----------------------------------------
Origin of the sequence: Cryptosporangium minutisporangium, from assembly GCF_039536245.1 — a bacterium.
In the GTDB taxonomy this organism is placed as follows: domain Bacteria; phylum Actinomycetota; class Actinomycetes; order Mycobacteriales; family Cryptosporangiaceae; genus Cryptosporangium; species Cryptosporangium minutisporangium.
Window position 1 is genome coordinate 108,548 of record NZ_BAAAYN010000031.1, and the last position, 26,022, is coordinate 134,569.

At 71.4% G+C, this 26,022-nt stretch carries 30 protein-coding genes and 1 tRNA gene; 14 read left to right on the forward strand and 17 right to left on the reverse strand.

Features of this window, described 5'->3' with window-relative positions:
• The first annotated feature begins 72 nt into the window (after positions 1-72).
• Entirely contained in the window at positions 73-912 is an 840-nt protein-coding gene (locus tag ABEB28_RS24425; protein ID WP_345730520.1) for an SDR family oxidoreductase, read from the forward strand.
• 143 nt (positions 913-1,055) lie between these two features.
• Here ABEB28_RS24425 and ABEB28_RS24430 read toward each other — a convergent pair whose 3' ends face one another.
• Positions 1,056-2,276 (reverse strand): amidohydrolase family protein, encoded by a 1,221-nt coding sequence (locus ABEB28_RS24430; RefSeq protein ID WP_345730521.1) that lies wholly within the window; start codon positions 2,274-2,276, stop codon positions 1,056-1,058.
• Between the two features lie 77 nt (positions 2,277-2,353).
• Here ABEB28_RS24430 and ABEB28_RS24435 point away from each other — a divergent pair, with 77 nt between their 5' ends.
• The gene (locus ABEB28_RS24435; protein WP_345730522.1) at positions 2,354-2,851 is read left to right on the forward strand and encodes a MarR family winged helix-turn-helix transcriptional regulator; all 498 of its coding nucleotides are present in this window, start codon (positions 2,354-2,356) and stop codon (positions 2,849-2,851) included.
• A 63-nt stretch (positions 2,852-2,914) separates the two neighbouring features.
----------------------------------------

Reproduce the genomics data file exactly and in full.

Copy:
Origin of the sequence: Cryptosporangium minutisporangium, from assembly GCF_039536245.1 — a bacterium.
In the GTDB taxonomy this organism is placed as follows: domain Bacteria; phylum Actinomycetota; class Actinomycetes; order Mycobacteriales; family Cryptosporangiaceae; genus Cryptosporangium; species Cryptosporangium minutisporangium.
Window position 1 is genome coordinate 108,548 of record NZ_BAAAYN010000031.1, and the last position, 26,022, is coordinate 134,569.

At 71.4% G+C, this 26,022-nt stretch carries 30 protein-coding genes and 1 tRNA gene; 14 read left to right on the forward strand and 17 right to left on the reverse strand.

Features of this window, described 5'->3' with window-relative positions:
• The first annotated feature begins 72 nt into the window (after positions 1-72).
• Entirely contained in the window at positions 73-912 is an 840-nt protein-coding gene (locus tag ABEB28_RS24425; protein ID WP_345730520.1) for an SDR family oxidoreductase, read from the forward strand.
• 143 nt (positions 913-1,055) lie between these two features.
• Here ABEB28_RS24425 and ABEB28_RS24430 read toward each other — a convergent pair whose 3' ends face one another.
• Positions 1,056-2,276 (reverse strand): amidohydrolase family protein, encoded by a 1,221-nt coding sequence (locus ABEB28_RS24430; RefSeq protein ID WP_345730521.1) that lies wholly within the window; start codon positions 2,274-2,276, stop codon positions 1,056-1,058.
• Between the two features lie 77 nt (positions 2,277-2,353).
• Here ABEB28_RS24430 and ABEB28_RS24435 point away from each other — a divergent pair, with 77 nt between their 5' ends.
• The gene (locus ABEB28_RS24435; protein WP_345730522.1) at positions 2,354-2,851 is read left to right on the forward strand and encodes a MarR family winged helix-turn-helix transcriptional regulator; all 498 of its coding nucleotides are present in this window, start codon (positions 2,354-2,356) and stop codon (positions 2,849-2,851) included.
• A 63-nt stretch (positions 2,852-2,914) separates the two neighbouring features.